Swiss movement

23 May 2002 by
Swiss movement

I rise about 6.30am and have an espresso to get me going. My wife, Marlene, makes it for me with our Olympia coffee machine. This has an Italian engine and a Swiss chassis, so it matches our marriage - Marlene is Italian and I'm Swiss.

I used to go for a run in the mornings three times a week but I can't do that at the moment because I had a knee operation in November. Instead, I'm currently restricted to cycling, swimming and golf.

I leave home near London Bridge about 7am and drive to work to get to the Paragon at Earls Court at about 7.30am. Noel, the concierge, gives me my newspaper - The Times - and passes on the gossip about what's been happening in the hotel.

The first thing I do is turn on the laptop and send and receive my e-mail messages. Then I have my second espresso of the day, look at the previous night's figures and read the newspaper. I've developed the technique of "skim-reading" diagonally - your eye runs down from top left to bottom right of each column, and you can take a lot in quite quickly.

At 9am it's time for the first morning meeting, which lasts 20 minutes. We start with the duty manager's report, review the figures, look at today's VIPs and how many check-ins we have. This is followed by reports from food and beverage, the controller and housekeeping.

The mornings are more or less the same routine every day. Every other Wednesday all the heads of department meet for 45 minutes to an hour - no more. If you count up the department heads, and think about the cost of their salary for an hour, a meeting for more than an hour costs too much money.

The focus of the meeting will be on the company's four core values: finance, the customer, quality, and people - meaning colleagues. We take minutes of these meetings but they will be just a record of the decisions taken - a series of bullet points.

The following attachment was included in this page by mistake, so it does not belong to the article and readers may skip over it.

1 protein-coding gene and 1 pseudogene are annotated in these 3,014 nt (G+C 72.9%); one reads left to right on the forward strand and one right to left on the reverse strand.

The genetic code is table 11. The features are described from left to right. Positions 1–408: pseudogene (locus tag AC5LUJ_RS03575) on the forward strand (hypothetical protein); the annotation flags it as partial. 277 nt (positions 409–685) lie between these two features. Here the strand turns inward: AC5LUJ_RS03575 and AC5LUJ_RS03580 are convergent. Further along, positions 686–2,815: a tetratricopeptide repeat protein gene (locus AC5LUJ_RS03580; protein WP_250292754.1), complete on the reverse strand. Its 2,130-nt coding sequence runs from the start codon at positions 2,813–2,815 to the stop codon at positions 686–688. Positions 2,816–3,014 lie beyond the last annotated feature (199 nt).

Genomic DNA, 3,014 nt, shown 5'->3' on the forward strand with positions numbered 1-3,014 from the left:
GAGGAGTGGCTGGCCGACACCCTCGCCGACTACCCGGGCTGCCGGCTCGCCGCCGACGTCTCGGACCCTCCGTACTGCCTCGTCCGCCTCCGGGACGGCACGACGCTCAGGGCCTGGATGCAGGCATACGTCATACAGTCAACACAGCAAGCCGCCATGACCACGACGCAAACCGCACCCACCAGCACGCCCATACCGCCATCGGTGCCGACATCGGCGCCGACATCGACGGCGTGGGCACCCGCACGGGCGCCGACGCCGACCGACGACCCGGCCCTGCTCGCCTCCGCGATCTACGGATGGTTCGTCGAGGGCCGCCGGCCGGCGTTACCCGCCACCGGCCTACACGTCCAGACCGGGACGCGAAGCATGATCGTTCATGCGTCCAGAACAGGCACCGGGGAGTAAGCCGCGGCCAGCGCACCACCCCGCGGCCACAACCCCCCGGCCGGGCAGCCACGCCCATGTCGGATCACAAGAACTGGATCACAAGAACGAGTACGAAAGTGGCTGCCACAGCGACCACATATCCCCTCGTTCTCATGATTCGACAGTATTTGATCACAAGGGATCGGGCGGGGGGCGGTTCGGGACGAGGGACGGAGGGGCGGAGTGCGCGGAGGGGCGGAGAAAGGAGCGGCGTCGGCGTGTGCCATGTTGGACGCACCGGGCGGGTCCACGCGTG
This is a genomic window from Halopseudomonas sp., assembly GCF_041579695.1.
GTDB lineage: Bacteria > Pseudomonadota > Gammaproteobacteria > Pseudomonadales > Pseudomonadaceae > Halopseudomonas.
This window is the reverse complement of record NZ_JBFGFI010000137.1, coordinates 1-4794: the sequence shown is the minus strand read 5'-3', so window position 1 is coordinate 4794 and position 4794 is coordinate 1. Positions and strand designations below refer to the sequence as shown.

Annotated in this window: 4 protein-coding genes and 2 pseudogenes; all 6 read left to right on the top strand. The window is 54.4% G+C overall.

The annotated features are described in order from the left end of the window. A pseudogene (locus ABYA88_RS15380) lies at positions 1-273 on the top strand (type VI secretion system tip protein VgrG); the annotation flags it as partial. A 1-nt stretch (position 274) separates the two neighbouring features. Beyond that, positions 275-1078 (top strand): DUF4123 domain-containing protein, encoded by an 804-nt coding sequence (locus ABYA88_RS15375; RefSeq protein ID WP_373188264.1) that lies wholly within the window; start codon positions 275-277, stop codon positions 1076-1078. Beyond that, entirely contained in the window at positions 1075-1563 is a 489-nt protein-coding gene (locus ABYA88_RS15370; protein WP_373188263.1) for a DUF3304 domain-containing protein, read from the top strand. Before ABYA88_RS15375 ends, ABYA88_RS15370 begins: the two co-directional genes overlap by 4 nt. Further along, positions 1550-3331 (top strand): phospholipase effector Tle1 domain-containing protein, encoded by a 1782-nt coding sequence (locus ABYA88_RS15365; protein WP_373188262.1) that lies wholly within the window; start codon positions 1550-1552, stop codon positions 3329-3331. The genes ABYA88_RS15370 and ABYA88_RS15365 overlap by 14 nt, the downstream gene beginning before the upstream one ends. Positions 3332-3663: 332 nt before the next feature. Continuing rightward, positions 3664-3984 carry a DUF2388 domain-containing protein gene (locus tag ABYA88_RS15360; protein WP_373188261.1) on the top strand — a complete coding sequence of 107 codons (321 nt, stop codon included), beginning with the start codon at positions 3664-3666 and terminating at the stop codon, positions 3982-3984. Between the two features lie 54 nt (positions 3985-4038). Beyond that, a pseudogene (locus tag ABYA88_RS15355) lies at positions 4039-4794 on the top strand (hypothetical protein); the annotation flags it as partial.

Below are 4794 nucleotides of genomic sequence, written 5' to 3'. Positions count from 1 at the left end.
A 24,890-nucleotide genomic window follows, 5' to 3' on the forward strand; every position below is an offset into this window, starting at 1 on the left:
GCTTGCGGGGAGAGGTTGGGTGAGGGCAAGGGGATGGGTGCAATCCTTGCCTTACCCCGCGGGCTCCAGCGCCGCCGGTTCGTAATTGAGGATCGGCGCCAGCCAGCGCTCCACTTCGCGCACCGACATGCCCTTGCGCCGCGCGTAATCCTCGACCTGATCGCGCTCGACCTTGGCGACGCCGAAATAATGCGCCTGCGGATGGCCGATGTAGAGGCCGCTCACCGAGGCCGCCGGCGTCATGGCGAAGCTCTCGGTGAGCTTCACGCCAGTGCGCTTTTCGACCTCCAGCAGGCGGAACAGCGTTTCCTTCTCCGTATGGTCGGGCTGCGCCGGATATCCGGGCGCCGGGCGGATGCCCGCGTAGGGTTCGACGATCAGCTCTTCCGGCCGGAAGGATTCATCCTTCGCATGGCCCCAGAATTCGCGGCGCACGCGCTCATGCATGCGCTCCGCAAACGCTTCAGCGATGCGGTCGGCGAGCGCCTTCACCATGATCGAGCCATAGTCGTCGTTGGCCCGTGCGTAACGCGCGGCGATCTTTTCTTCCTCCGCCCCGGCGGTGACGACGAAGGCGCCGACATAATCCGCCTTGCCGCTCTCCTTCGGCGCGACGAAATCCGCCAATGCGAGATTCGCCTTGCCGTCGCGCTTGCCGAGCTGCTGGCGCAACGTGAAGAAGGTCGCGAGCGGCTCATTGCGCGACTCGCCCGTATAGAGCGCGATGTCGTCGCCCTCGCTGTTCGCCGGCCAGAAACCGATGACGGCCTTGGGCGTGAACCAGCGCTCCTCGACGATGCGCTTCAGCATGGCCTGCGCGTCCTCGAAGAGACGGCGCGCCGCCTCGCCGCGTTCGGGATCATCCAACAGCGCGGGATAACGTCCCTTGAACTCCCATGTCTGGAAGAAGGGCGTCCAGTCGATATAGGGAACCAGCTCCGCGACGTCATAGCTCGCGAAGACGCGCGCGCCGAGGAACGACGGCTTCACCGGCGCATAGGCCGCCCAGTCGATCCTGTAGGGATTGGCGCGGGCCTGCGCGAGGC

Four times a week I'll be entertaining people at lunch in one of the hotel restaurants - either guests or suppliers, or employees. Otherwise I grab a sandwich.

The afternoons are more variable. Sometimes I have visits from suppliers. Today there's a 2.30pm meeting about revenue. Usually from 2pm to 2.30pm I'm back with Effie, my assistant, catching up with any messages. At about 5.30pm I might have a videoconference with colleagues in Australia, exploring how we can help each other.

Early in the evening, if I'm not having cocktails with someone, I may go to the gym, which isn't far from the hotel. Then, on the way home, I talk on the car phone with Paul Bartlett, the general manager at the Birmingham hotel, catching up on how the hotel is going. Twice a month I'm in Birmingham for two days.

I get home between 8pm and 8.30pm (but 7.30pm if the soccer is on TV - I'm an Arsenal fan). Marlene will already be there, as she works at home as an artist. Either one of us may cook supper. It will be something light and certainly fresh - we don't use tins, and we won't buy ready-prepared meals.

We talk about what's been happening during the day. I may watch TV for a while, and Marlene will read. At some point I will switch on my laptop. People tell me I should leave the job in the office but at present I can't. I prefer to be available to my team and for my guests. That will not be the case in a couple of months, but now my job is to support what's happening in the hotel.

Interview by David Goymour

Paragon hotel

47 Lillie Road, Earls Court, London SW6 1UD
Tel: 020 7385 1255
Web site: www.paragonhotel.net

History: opened by Centre Hotels in 1973, operated as Ramada 1986-91, rebranded as Park Inn International in 1991 and as Paragon in 1996
Bedrooms: 502
Staff: 250
Room rate: double room, single occupancy, £150; shared occupancy, £175; suites, £225
Restaurants: West View restaurant, 200 seats, open for breakfast, lunch and dinner; Café Bar Lucente, 100 seats, open for breakfast and light meals from midday; lobby bar, snacks and sandwiches throughout the day
Facilities: ballroom for 1,600; five meeting rooms to take from 12 in a boardroom to 60 with theatre-style seating

Just a minute…

What is your favourite restaurant? Last year I went to the wonderful Châteauvieux restaurant in Geneva. The food served by chef Chevrier is among the best I ever had. A real explosion of flavours complemented by beautiful wines.

What is your ambition?
To be managing director of a hotel company one day.

What would your last supper be?
A bottle of Pétrus 1959 and Japanese beef.

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